Appendix Treaty with the Winnebago, 27 February 1855 Article 2 In consideration of the cessions aforesaid, and in full compensation therefor, the United States agree to pay to the said Indians, the sum of seventy thousand dollars ($70,000) and to grant them as a permanent home, a tract of land equal to eighteen miles square, on the Blue Earth River, in the Territory of Minnesota, which shall be selected and located by the agent of the Government and a delegation of the Winnebagoes, immediately after the ratification of this instrument, and after the such selection and location, shall be make in writing, to the superintendent of Indian affairs for the Territory of Minnesota, who shall attach his official signature to the selected shall be the permanent home of the said Indians; Provided, Said tract shall not approach nearer the Minnesota River than the mouth of the La Serrer fork of the Blue Earth River. Kappler, Charles J. Ed. Indian Affairs: Laws and Treaties. Vol. 2. Washington: Government Printing Office, 1904. http://digital.library.okstate.edu/kappler/Vol2/treatie s/win0690.htm#mn4.
Winnebago Removal Act, 21 February 1863 CHAP. LIII â€“ An Act for the Removal of the Winnebago Indians, and for the Sale of their Reservation in Minnesota for their Benefit.
Be it enacted by the Senate and House of Representatives of the United States of America in Congress assembled, That the President of the United States is authorized to assign to and set apart for the Winnebago Indians a tract of unoccupied land beyond the limits of any State, in extent at least equal to their diminished reservation, the same to be well adapted for agricultural purposes. And it shall be lawful for the President to take such steps as he may deem proper to effect the peaceful and quiet removal of the said Indians from the State of Minnesota, and to settle them upon the lands which may be assigned to them under the provisions of this act. Sec. 2. And be it further enacted, That upon the removal of the said Indians from the reservation where they now reside, it shall be the duty of the Secretary of the Interior to cause each legal subdivision of the said lands to be appraised by discreet persons to be appointed by him for that purpose. And in each instance where there are improvements shall be separately appraised. But no portion of the said lands shall be subject to preemption, settlement, entry, or location under any act of Congress, unless the party preempting, settling upon, or locating any portion of said lands shall pay therefor the full appraised value thereof including the value of the said improvements, under such regulations as hereinafter provided. Sec. 3. And be it further enacted, That after the appraisal of the said reservation the same shall be opened to preemption, entry, and settlement in the same manner as other public lands: Provided, That before any person shall be entitled to enter any portion of the said lands, by preemption or otherwise, previous to their exposure to sale to the highest bidder, at public outcry, he shall become an actual bona fide settler thereon, and shall conform to all the 31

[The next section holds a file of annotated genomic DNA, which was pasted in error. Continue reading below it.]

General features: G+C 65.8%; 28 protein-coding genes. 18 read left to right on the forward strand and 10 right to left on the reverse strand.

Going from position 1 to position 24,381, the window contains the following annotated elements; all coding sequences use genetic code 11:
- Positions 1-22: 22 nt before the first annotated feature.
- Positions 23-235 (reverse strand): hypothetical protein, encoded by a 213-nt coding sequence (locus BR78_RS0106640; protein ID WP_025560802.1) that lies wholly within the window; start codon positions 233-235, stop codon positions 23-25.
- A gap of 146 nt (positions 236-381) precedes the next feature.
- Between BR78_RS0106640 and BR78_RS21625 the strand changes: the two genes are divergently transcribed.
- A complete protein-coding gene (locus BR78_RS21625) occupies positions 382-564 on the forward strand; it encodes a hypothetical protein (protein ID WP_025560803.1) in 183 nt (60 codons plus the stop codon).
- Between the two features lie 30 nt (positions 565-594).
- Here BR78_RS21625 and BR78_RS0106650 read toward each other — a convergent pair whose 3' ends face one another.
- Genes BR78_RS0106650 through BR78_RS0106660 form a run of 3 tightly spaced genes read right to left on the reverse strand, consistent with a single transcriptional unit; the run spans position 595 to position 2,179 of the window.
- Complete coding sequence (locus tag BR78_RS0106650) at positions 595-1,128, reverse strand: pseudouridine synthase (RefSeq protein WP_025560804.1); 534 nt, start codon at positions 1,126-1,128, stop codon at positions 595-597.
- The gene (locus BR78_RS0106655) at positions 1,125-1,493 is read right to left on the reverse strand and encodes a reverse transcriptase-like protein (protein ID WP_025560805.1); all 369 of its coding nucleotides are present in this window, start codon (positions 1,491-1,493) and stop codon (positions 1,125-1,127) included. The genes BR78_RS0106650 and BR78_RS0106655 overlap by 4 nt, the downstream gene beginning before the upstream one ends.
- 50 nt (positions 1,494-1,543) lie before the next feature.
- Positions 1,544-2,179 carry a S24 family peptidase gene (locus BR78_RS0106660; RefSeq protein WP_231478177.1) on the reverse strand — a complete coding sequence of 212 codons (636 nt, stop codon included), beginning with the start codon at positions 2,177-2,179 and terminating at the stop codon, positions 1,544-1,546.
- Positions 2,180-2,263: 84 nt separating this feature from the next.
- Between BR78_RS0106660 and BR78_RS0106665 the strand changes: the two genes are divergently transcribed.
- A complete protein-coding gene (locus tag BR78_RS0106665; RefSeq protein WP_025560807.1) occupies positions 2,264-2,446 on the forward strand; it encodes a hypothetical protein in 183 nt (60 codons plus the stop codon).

regulations now provided by law in cases of preemption, and shall pay, within the term of one year from the date of this settlement, the full appraised value of the laud, and the improvements thereon, to the land officers of the district where the said lands are situated. And the portion of the said reservation which may not be settled upon, as aforesaid, may be sold at public auction, as other public lands are sold, after which they shall be subject to sale at private entry, as other public lands of the United States, but no portion thereof shall be sold for a sum less than their appraised value before the first of January, Anno Domini eighteen hundred and sixty-five, nor for a less price than one dollar and twenty-five cents per acre, unless otherwise provided by law: Provided, That where improvements have been made upon said lands by persons authorized by law to trade with said Indians, the value of such improvements, or the price for which the same may be sold, shall be paid to the parties making the same; and in case the land upon which such improvements shall have been made shall be purchased by the parties making the same, at the appraised value as aforesaid, the value of the improvements so made by him shall form no part of the purchase price to be paid for said land. Sec. 4. And be it further enacted, That the lands of said Indians which have been set apart for the payment of the debts of the said Indians, shall be sold on sealed bids for the best price the same will bring; but no bids shall be received for said lands until the first day of January, Anno Domini eighteen hundred and sixty-five, for less than two dollars and fifty cents per acre. Bids shall be received for tracts of quarter sections; and for such tracts conforming to the Government surveys less than one hundred and sixty acres as will secure the largest price for said lands, the Secretary is authorized to receive, in payment of said lands, 32